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Title: Regulation of GR recruitment to the chromatin template during basal glucocorticoid pulsatility and stress
Author: Pooley, John Robert
Awarding Body: University of Bristol
Current Institution: University of Bristol
Date of Award: 2011
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Abstract:
The secretion of glucocorticoids from the adrenal gland is necessary for appropriate metabolism, immune regulation and responses to stress exposure. Glucocorticoid secretion occurs with defined patterns sensitive to physiological or pathological state, and communicates detailed messages to the cellular interior. These signals are conveyed in part by the genomic actions of the glucocorticoid receptor (GR), a ligand-activated transcription factor modifying the transcriptome by interacting with DNA. Little attention has been afforded to how GR-mediated genomic signalling interacts with the defined pattern of glucocorticoid secretion in vivo, or the varied physiological contexts in which glucocorticoid secretion occurs. In the first part of the thesis the dynamics of GR interaction with the pattern of hormone presentation is explored. Well recognised circadian glucocorticoid secretion comprises high amplitude pulses of adrenal secretory activity with an ultradian frequency (approximately one pulse/hr). The importance of the ultradian component of this secretion pattern, conserved through mammalian evolution has been previously suggested by detailed studies revealing an influence of physiological and pathophysiological state on rhythm components. By scrutiny of other systems possessing ultradian rhythms, we hypothesised a functional significance to the ultradian pattern of glucocorticoid release. The emerging hypothesis that ultradian secretion is important for appropriate gene regulation was examined. Utilising chromatin immunoprecipitation to define GR occupancy of endogenous gene regulatory regions, we describe a dynamic interaction of the GR with DNA binding sites in cell lines and animal tissues. GR responded individually to pulses of glucocorticoid exposure, and interacted with the genome in a manner defined temporally by ligand availability. The effect of this behaviour on the output of known glucocorticoid-regulated genes is discussed, incorporating the work of colleagues and collaborators using DNA binding ELISA and quantitative RT-PCR. The transcriptional program facilitated by this mode of interaction can be described as 'gene pulsing'. The second part of the thesis addresses context-dependence III glucocorticoid signalling .. Context -dependant behavioural and physiological responses to glucocorticoid likely anse through context-dependent molecular events. Access of transcription factors to DNA of higher organisms is controlled by the chromatin environment and by the availability of other transcription factors, which can either permit or hinder binding site accessibility. We hypothesised that the population of accessible binding sites for GR genome-wide is not absolute or fixed in any given cell type. Rather, changes in the chromatin landscape could arise from signalling components activated by stimulus exposure. Such changes may permit focused targeting of GR to DNA in a manner appropriate to the context of glucocorticoid exposure. Utilising the rodent response to stress as a context different from a baseline quiescent state, we designed experiments to test whether an equivalent elevation in plasma corticosterone produces the same genome-wide pattern of GR binding regardless of context (null hypothesis). Our approach depends upon high throughput sequencing technology to define regions of enriched GR binding determined by chromatin immunoprecipitation analysis (ChIP-seq). The thesis presents the experimental approach incorporating available preliminary data but does not address the hypothesis directly at this stage. Our results necessitate a revision of the classical view of glucocorticoid receptor function at the genome and hint at how the transcriptional program generated by GR's episodic association with the genome might be disrupted in human disease. A review of the clinical use of glucocorticoids, and the current approach to novel glucocorticoid therapeutics may be warranted.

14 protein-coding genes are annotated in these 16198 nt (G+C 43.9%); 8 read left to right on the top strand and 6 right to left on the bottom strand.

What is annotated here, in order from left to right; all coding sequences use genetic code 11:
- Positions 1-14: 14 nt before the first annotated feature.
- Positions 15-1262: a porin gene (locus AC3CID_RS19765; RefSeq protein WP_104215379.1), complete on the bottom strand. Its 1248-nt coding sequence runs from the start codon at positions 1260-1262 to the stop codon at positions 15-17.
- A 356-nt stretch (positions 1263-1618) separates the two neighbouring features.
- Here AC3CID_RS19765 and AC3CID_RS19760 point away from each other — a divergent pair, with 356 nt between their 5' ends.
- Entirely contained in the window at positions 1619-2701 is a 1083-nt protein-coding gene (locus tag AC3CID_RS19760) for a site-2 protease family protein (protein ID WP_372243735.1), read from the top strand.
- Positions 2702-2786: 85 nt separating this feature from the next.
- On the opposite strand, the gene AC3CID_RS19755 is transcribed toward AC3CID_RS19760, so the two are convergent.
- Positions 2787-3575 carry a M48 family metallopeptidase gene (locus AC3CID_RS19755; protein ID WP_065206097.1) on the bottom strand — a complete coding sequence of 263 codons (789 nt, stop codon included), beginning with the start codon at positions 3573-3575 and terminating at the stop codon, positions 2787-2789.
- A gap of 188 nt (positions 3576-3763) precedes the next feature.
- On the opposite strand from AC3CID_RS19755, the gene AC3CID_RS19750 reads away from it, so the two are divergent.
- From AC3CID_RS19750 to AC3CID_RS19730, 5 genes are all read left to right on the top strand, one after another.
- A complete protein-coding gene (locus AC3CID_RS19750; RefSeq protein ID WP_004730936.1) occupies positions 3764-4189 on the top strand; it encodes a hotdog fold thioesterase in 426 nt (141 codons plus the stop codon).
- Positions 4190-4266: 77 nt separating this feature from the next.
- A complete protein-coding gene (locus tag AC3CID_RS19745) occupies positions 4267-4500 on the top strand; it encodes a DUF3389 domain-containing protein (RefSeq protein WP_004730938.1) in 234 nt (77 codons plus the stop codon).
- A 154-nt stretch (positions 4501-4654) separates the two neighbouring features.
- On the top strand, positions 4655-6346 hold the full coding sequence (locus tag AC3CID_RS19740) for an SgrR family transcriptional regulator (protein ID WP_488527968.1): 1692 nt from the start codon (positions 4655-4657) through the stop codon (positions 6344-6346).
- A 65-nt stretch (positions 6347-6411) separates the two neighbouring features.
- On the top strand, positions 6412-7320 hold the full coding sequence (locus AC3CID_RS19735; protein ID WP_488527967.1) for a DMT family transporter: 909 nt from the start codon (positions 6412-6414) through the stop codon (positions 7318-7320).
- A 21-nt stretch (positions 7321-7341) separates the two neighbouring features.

Supervisor: Not available Sponsor: Not available
Qualification Name: Thesis (Ph.D.) Qualification Level: Doctoral
EThOS ID: uk.bl.ethos.556743  DOI: Not available
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